The Federal Court has granted in part Pharmascience’s motion to strike out portions of Teva’s statement of claim under subsection 6(1) of the Patented Medicines (Notice of Compliance) Regulations (PMNOC Regulations) relating to glatiramer acetate (Teva’s COPAXONE; Pharmascience’s GLATECT): Teva Canada v Pharmascience Inc, 2019 FC 595.
Teva holds notices of compliance (NOCs) for COPAXONE in 20 mg and 40 mg strengths but listed Canadian Patent No. 2,702,437 against COPAXONE for the 40 mg strength only. Pharmascience previously obtained an NOC for GLATECT 20 mg and filed a supplemental new drug submission (SNDS) for the 40 mg strength. In its action, Teva sought a declaration of infringement for both GLATECT 20 mg and 40 mg, as well as relief for past and current infringement in relation to GLATECT 20 mg. Pharmascience moved to strike on the basis that the claim improperly joined a cause of action in infringement in respect of a drug product for which Pharmascience already holds an NOC and which is not addressed in its notice of allegation.
Assuming the SNDS relates to GLATECT 20 mg (in addition to the 40 mg) as Teva alleged, the Court declined to strike Teva’s claim pursuant to subsection 6(1) for a declaration of infringement in relation to this strength. It was not plain and obvious that Teva has no reasonable cause of action since the claim raises complex issues of statutory interpretation of subsection 6(1) in the context of a new RxIP - Regulatory scheme. The Court also declined to strike out Teva’s allegations that the SNDS relates to the 20 mg product on the evidence.
The Court, however, struck out Teva’s claim under subsection 6(1) in respect of past and current infringement by the 20 mg product. There was no reasonable cause of action as past and current making, constructing, using and selling of this product were not alleged to be, and could not be, “in accordance with” the SNDS as required by the PMNOC Regulations.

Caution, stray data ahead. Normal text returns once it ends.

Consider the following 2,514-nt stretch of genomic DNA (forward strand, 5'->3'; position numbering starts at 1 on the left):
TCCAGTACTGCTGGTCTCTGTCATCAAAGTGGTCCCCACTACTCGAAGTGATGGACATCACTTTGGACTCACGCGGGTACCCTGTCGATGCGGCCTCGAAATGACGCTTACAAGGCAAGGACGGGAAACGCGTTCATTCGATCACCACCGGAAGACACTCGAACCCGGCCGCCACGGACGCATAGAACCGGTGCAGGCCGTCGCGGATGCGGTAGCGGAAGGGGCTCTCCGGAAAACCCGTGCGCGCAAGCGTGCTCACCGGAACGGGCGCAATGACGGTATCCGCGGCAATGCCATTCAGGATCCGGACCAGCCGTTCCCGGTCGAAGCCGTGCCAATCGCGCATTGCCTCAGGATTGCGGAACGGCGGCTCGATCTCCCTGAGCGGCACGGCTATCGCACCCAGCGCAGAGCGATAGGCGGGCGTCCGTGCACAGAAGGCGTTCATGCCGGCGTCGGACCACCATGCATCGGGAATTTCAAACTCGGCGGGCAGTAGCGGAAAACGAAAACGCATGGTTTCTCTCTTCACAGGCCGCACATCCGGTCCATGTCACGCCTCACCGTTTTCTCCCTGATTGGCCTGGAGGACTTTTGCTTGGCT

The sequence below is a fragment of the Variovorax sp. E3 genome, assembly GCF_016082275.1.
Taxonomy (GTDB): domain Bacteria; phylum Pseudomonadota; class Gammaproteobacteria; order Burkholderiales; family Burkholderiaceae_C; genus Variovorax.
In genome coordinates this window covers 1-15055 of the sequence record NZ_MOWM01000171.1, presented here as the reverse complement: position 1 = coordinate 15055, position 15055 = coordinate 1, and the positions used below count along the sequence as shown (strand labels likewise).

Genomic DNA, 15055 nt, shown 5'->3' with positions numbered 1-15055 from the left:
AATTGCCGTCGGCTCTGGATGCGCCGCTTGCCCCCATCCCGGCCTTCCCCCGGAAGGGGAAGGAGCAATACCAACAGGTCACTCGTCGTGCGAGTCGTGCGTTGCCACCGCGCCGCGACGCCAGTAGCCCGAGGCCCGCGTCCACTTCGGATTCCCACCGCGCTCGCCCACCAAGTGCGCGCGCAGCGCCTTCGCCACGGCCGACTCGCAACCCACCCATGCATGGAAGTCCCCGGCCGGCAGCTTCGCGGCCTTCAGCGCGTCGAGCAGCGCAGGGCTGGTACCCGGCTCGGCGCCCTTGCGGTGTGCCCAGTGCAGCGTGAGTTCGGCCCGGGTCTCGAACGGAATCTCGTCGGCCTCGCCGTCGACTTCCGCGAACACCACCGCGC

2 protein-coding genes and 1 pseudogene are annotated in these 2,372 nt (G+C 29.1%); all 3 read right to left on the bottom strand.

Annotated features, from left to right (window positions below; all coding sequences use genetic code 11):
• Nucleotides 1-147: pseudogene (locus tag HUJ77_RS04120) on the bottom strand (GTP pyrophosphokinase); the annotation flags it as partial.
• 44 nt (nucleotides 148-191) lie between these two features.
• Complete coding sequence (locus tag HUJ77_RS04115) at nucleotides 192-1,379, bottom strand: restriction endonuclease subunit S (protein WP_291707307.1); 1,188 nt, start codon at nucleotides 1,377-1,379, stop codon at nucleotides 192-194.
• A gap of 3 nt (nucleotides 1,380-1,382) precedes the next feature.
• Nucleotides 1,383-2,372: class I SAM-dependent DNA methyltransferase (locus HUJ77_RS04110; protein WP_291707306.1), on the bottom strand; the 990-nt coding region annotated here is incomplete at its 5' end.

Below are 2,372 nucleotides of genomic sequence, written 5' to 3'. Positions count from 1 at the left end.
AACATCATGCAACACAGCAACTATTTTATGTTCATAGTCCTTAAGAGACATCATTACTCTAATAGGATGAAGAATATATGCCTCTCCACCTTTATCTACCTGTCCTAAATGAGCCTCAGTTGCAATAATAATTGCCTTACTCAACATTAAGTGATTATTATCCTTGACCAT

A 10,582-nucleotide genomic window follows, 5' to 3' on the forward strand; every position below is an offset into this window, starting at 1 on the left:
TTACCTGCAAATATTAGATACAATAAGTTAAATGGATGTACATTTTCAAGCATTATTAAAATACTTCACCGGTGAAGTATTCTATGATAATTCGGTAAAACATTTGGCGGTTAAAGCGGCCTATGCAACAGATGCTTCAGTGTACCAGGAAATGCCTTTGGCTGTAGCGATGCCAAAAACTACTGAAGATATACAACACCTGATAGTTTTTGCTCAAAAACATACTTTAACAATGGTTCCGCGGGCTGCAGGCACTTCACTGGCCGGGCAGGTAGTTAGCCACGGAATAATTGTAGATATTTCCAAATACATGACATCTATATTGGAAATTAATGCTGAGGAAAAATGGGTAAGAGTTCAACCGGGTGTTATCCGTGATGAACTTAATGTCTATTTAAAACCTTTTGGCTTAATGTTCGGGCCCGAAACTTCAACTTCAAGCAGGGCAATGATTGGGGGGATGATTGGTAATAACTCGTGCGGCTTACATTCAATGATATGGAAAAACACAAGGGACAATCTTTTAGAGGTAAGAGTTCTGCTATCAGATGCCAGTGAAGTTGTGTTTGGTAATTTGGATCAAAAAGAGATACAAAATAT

Further, the Court found that it is plain and obvious that section 6.02 of the PMNOC Regulations prohibits the joinder of a regular infringement action under the Patent Act with an action pursuant to subsection 6(1) of the PMNOC Regulations. Since Teva’s cause of action in respect of past or current infringement by GLATECT 20 mg arises only pursuant to section 55 of the Patent Act, its inclusion as part of Teva’s subsection 6(1) action was clearly prohibited and accordingly struck as an abuse of process. Teva can assert this cause of action as part of a separate proceeding.
If you have any questions or would like further information, please contact a member of our Pharmaceutical and Life Sciences group.
The preceding is intended as a timely update on Canadian intellectual property and technology law. The content is informational only and does not constitute legal or professional advice. To obtain such advice, please communicate with our offices directly.